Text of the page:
brewers baseball and things


bell towers and Red Sox rookie stars

*this is a continuation of the previous two posts.

The grounds crew room was warm. There were no windows. The overhead pipes looked like stiff, above ground tree roots. The hammock didn’t sway. There was a slow drip of water from one of the pipes, bit it didn’t bother me. It was like the motor on the bus – a consistent, repetitive sound, soothing, a dark lullaby. I slept.

“You awake from your nap Trevor?” asked fungo man. “Or should we call you Butch like they did back home?”

“Doesn’t matter to me,” I said while falling out of the hammock and landing on my feet, standing up, a decent dismount.

“Well, how about we give you a new name,” said fungo man, “since you’ll be doing a job you’ve never done before – a writer for a new league, a new town, a new place to sleep.”

“And new hot dogs I hope.”

We both laughed.

“We’ll figure it out,” said fungo man. “Let’s discover your style and then we’ll come up with a name.”

I didn’t know what to expect about this new league and its 12 teams. But I knew all games would be at Hawthorne Stadium, and that a batter had three strikes to work with and that there would be chalked lines, and the delicious possibility that a game could go on forever, like that two-day, 25 inning marathon between the Brewers and White Sox back in 1984.

Fungo man walked towards me and patted me on the shoulder. “We’re gonna decide everything about this new Continental League. And you, my friend are a member of the Pigeon Committee. You get to vote on all matters.”

“Pigeon Committee? Why Pigeon?” I asked. “Why not Lion or better yet, a Robin Committee in honor of Robin Yount and Robin Roberts. There are no baseball players nicknamed pigeon.”

“No, it’s gotta be pigeons,” insisted fungo man. “They’ve come a long way.”

So much for voting I thought, but didn’t get a chance to express my opinion. Fungo man had more to say.

“From passenger birds carrying messages to them pigeons performing figure eight flight patterns, all together, every morning, looking like an aerial school of fish…that’s how we’re gonna be.”

It struck me as a tad communist, but it did remind me of my dad reeling off teams with a unified theme from the Gas House Gang to the facial hair of the Oakland A’s to Harvey’s Wallbangers and anyway, I had no other place to go and I liked this fungo man….

Wetchy, the pitching coach, was another matter…he struck me as a bit of an ass, someone who always needed to get in the last word, but he had given me a stack of empty notebooks before my nap, the same kind, he said, he used to track pitches, 154 lined pages per book, all that virgin paper. I reached for one of them. I was going to jot down this pigeon concept, but didn’t get a chance. A young man with a turtle neck walked through the door. He was wearing tan corduroys and brown shoes. He had a big smile on his face. He looked like an ivy league honor student. Couldn’t have been older than 20.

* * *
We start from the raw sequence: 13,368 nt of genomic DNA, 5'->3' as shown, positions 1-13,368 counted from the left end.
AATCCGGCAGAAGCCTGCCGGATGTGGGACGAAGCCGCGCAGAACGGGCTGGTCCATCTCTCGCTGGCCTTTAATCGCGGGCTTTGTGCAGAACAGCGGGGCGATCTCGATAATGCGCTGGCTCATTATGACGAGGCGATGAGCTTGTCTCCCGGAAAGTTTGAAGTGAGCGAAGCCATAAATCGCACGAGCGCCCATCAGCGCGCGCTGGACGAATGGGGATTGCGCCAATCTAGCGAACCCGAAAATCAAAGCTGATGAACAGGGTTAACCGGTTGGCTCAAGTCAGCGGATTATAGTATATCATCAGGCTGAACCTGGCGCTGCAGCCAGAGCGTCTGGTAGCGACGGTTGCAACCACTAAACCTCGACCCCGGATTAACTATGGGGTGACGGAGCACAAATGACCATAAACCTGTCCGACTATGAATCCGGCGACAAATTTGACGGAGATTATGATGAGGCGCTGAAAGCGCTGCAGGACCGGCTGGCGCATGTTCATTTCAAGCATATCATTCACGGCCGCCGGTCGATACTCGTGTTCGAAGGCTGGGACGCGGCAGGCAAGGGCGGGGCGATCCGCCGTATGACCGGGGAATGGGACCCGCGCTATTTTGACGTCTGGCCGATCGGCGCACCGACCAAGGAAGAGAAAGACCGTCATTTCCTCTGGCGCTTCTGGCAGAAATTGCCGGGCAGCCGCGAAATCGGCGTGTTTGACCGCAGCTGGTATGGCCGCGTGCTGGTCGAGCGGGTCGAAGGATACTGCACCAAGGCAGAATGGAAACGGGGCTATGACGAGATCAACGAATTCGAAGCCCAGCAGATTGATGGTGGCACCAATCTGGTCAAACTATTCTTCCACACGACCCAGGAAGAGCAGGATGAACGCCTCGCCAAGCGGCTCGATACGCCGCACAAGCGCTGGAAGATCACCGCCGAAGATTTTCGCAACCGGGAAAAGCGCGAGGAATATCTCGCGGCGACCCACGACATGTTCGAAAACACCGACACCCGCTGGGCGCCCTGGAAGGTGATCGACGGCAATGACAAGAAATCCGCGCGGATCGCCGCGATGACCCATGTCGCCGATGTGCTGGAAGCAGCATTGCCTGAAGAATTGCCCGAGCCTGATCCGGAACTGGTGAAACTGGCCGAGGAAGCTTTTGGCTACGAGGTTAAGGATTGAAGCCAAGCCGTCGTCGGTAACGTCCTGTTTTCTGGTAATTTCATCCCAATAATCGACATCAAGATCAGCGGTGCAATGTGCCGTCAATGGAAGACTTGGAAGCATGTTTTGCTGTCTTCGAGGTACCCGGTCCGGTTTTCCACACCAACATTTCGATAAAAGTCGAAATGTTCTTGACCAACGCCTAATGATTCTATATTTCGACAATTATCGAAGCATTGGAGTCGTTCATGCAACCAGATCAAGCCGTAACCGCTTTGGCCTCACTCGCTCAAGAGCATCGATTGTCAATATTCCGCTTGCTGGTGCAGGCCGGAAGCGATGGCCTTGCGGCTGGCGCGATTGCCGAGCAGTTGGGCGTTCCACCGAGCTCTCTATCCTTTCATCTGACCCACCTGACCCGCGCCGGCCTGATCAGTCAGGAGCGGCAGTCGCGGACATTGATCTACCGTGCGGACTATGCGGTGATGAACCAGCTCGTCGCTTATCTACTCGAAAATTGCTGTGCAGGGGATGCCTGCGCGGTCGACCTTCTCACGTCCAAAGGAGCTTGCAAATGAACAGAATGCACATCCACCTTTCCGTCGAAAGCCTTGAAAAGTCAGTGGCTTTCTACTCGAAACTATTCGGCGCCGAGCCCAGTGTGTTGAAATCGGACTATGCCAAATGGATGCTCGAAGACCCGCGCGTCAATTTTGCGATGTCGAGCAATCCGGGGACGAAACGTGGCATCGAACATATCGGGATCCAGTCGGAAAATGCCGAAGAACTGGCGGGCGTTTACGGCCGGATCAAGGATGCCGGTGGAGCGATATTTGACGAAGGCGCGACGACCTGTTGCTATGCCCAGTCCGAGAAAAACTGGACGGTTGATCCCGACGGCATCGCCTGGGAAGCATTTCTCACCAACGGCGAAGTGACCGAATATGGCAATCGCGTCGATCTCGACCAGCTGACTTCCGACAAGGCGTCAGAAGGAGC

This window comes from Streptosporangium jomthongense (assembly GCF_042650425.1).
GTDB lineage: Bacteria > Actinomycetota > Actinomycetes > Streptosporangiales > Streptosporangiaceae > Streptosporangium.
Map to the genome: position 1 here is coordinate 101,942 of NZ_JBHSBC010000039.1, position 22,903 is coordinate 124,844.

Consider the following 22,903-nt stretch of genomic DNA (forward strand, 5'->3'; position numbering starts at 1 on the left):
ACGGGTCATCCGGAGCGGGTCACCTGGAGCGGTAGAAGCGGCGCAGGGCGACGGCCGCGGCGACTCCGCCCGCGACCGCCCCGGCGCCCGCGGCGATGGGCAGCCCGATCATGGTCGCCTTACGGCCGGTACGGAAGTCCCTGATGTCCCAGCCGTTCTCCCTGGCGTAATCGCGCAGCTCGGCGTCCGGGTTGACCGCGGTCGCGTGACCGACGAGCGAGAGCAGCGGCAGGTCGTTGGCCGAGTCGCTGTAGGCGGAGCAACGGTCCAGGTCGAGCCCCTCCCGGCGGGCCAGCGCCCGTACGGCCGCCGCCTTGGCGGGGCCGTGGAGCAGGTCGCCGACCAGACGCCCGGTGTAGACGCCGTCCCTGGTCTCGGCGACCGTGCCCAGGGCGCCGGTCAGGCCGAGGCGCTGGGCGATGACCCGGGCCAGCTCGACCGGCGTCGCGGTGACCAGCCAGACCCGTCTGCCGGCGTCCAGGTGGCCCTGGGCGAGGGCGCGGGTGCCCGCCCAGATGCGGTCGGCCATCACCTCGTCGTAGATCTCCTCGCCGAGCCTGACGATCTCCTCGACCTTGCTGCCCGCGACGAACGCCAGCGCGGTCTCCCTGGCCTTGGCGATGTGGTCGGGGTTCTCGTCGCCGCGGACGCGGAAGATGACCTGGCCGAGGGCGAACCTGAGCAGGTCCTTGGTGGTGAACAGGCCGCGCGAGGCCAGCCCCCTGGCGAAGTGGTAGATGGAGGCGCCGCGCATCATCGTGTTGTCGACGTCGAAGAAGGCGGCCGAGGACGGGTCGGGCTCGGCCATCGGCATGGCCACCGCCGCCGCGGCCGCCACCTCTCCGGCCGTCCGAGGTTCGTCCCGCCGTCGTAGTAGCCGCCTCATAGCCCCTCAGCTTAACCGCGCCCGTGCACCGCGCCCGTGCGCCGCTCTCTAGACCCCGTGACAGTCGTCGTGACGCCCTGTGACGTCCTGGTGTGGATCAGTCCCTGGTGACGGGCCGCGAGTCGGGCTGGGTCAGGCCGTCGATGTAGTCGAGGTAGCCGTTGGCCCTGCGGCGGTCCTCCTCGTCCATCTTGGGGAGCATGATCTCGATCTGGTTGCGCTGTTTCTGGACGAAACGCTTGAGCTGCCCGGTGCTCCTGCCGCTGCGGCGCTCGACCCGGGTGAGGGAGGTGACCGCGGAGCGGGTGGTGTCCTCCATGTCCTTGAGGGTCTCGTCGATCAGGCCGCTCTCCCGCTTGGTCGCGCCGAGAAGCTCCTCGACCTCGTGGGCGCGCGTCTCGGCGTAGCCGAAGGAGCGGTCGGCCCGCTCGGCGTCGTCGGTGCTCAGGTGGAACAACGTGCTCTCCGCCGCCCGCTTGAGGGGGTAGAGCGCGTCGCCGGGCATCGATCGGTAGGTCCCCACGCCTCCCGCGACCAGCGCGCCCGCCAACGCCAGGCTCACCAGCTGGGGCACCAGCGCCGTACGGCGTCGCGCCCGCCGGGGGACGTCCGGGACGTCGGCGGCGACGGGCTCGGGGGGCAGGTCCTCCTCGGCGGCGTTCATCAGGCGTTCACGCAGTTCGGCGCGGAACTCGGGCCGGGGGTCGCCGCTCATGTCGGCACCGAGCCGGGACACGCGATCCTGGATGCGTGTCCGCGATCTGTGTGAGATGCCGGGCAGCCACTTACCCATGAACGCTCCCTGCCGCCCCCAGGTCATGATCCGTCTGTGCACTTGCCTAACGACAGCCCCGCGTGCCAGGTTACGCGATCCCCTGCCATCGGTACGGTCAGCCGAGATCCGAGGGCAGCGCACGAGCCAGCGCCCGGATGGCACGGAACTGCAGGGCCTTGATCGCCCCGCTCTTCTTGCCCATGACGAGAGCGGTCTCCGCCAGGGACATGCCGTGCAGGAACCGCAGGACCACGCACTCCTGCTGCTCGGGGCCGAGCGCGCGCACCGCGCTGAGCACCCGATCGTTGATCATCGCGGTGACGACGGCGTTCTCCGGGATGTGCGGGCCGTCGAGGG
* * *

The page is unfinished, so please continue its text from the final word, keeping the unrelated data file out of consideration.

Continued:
“This here is the manager of the Hawthorne Madcaps. His name is Billy Tomcat, but call him Catty,” said fungo man. “He might be young, but he knows his advance metrics and isn’t afraid to follow a hunch either, best of both worlds.”

“I hear from my cronies,” said Catty, “that you will be joining us on the Pigeon committee and that you will be writing about the Madcaps.”

“He’ll be writing about the entire Continental League,” interrupted fungo man.

“The hell he will,” screamed Catty. “He’s writing about the Madcaps and that’s it, that’s all.”

Fungo man removed his cap and bowed. The grounds crew room suddenly felt more like a dictatorship than a commune, so much for pigeon unity.

“And don’t forget,” continued Catty, “it was God who brought you here, as certain as a cow’s moo.”

I knew what had brought me to Hawthorne Stadium and it wasn’t god. It was thoughts of John Briggs and sleeping inside Memorial Stadium, as certain as a suicide squeeze. The door was still rattling when in walked another guy, shorter, with a straight jaw and large forearms. I had him pegged as a third baseman and I was right.

“This is our third baseman,” said fungo man. “Lance Henchman. I’ll leave you guys to it. Let’s get outta here Catty and let these guys talk.” Fungo man winked at me and then he and the skipper exited the scene.

“I deconstructed radios as a kid,” explained Henchman, skipping any hello, how do you do formalities.

“Did you put them back together?” I asked.

“So, you’re a smart ass,” said Henchman.

“Only when someone asks for it,” I replied.